As drought grips Western Canada and parts of Ontario, producers need to watch water quality and mineral consumption.
Dr. Cheryl Waldner, professor and research chair at the Western College of Veterinary Medicine, says that total dissolved solids and sulphates are two issues that farmers and ranchers should be testing for right now. Waldner was one of several experts fielding questions from farmers and ranchers during a Beef Cattle Research Council (BCRC) webinar on managing through drought this summer.
Waldner says that’s she’s not an expert on mass production water treatment for cattle. But “something as simple as pumping water out of the dugout into a trough” can improve water quality for cattle. By pumping from under the surface, farmers can reduce the risk of blue-green algae poisoning, as well as reducing iron and “stirred-up dirt,” she adds.
“Looking at trying to haul water to dilute if you’ve got particularly bad water sources — trying to dilute water by hauling from a better source and mixing — is something that we’ve done on our own operation and has worked out okay for us rather than looking at formal water treatment.”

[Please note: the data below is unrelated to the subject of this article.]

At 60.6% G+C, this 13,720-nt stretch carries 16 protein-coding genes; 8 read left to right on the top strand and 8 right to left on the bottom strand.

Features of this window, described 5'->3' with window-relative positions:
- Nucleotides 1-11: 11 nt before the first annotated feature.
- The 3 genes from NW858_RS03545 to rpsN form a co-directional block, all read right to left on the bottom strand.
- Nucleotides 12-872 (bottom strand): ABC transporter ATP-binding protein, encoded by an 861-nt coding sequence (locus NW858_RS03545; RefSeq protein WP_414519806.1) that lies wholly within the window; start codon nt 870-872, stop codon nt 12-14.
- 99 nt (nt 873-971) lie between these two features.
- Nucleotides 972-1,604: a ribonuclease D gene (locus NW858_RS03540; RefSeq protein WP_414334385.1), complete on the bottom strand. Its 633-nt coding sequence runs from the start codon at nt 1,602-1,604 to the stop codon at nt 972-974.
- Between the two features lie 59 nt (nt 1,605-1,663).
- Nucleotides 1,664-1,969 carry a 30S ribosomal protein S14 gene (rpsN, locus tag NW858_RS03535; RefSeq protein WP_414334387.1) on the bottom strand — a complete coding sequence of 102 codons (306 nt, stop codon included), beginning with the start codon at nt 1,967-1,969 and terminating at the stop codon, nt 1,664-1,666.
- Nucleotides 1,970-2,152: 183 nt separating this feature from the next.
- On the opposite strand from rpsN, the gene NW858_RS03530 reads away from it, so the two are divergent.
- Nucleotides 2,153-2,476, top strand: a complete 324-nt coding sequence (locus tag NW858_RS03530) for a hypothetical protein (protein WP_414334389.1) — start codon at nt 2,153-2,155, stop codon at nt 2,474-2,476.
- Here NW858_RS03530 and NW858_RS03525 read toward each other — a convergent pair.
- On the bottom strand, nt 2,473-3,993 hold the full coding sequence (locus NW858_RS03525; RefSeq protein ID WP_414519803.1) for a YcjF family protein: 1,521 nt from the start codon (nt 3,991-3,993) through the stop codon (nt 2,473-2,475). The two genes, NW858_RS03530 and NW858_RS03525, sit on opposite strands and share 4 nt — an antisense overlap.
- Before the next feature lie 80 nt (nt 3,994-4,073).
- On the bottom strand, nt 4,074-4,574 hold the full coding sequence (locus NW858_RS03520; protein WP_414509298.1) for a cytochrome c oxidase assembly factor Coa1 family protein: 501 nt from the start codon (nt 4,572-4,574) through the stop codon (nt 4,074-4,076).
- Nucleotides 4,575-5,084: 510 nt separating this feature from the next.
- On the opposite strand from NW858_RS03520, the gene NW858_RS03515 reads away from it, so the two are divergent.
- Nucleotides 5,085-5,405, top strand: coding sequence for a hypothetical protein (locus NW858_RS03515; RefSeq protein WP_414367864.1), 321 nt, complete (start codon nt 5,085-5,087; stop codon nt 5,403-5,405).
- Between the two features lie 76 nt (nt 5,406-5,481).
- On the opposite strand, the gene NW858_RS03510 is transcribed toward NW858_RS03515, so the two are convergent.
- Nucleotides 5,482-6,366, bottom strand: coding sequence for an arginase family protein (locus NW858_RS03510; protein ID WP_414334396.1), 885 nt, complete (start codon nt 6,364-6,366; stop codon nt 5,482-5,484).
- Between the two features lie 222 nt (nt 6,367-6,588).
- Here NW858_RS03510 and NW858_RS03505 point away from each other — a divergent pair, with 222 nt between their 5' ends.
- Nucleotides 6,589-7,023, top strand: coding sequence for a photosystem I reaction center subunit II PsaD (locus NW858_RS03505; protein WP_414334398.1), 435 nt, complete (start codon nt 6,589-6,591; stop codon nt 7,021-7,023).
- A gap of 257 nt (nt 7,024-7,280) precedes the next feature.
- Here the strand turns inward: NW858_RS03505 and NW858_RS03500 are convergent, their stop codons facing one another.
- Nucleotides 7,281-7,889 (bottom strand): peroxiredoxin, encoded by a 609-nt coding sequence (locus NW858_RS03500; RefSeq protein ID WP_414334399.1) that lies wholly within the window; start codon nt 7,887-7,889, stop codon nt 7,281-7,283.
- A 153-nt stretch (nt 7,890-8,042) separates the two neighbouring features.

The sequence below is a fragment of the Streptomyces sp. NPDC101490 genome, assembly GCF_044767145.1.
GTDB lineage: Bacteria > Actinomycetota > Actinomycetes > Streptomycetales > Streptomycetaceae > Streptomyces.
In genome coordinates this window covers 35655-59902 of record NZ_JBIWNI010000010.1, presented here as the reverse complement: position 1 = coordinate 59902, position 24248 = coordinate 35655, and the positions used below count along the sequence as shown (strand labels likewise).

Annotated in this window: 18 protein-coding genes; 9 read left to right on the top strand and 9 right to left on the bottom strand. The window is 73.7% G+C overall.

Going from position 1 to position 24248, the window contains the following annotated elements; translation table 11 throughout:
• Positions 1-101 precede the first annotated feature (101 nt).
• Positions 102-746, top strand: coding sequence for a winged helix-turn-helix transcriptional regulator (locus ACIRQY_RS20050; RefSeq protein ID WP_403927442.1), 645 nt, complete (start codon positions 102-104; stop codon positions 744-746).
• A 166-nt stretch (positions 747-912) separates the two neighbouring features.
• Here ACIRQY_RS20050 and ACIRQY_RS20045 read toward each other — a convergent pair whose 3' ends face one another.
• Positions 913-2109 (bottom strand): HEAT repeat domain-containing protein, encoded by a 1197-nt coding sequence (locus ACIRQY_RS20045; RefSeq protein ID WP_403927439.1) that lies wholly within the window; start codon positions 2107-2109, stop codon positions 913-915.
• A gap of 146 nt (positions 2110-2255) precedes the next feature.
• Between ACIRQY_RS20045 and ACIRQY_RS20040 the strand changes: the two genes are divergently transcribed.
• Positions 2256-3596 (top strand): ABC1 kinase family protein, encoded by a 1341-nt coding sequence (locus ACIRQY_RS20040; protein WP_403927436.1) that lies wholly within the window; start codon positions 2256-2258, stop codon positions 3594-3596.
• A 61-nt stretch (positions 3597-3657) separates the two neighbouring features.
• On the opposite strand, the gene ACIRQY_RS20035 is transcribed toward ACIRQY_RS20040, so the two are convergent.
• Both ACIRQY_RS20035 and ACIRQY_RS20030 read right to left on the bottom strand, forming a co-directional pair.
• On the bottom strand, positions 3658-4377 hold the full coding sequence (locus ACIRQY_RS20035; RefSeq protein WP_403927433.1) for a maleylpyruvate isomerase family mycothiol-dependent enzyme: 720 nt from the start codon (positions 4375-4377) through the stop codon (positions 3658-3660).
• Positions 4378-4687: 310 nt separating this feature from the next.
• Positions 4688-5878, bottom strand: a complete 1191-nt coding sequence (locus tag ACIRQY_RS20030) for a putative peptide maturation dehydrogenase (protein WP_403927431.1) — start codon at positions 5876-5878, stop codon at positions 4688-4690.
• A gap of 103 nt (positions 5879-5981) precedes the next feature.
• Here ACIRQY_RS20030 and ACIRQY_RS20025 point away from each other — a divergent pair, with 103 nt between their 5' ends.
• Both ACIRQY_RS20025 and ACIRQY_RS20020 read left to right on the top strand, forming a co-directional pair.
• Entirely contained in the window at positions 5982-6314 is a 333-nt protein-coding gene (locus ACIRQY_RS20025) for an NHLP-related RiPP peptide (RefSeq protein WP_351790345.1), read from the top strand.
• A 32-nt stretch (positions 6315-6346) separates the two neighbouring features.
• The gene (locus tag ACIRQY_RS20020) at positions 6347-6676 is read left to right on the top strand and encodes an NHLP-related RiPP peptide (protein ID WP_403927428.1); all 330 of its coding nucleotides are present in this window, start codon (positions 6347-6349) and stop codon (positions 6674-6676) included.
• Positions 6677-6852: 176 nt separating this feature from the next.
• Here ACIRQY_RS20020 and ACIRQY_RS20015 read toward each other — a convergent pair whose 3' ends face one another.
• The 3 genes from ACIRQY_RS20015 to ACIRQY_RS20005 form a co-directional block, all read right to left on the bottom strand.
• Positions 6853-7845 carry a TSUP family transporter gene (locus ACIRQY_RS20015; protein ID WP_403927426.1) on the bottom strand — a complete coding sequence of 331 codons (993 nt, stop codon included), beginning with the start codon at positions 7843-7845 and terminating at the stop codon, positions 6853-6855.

Dr. Bart Lardner, who also spoke during the webinar, adds that aeration in dugouts can mitigate blue-green algae levels. While it’s likely too late to install an aeration system this year, it’s something to keep in mind for next year. Blue-green algae needs phosphorus, which comes from plant decomposition. Aeration does “extend the quality of the water in that pond or dugout,” he says.
Producers also need to keep an eye on mineral and salt consumption during hot and dry weather, especially if water quality deteriorates. High total dissolved solids or very salty water can cause cows to “back off” on their mineral intake, Waldner says. That makes it “even harder than normal to get good free-choice mineral consumption into these animals.”
Waldner suggests making sure minerals and vitamins are fresh and available near the cattle to encourage consumption, especially heading into the fall and winter. Optimizing mineral and vitamin consumption is an important part of maintaining “health and reproductive performance in years like this,” she adds.
Waldner says if possible, mixing copper into feed is the best way to get copper into cows.
“The rumen boluses work okay, but in our hands to date they have not been cost effective,” she says, adding that she’s part of a trial led by Lardner looking into an injectable copper and trace mineral supplement.
“We’re hoping that that trial will show us that it actually does work under Canadian conditions and that it does make a difference on the reproductive effects that we see with low copper, either directly or through secondary copper deficiency.”
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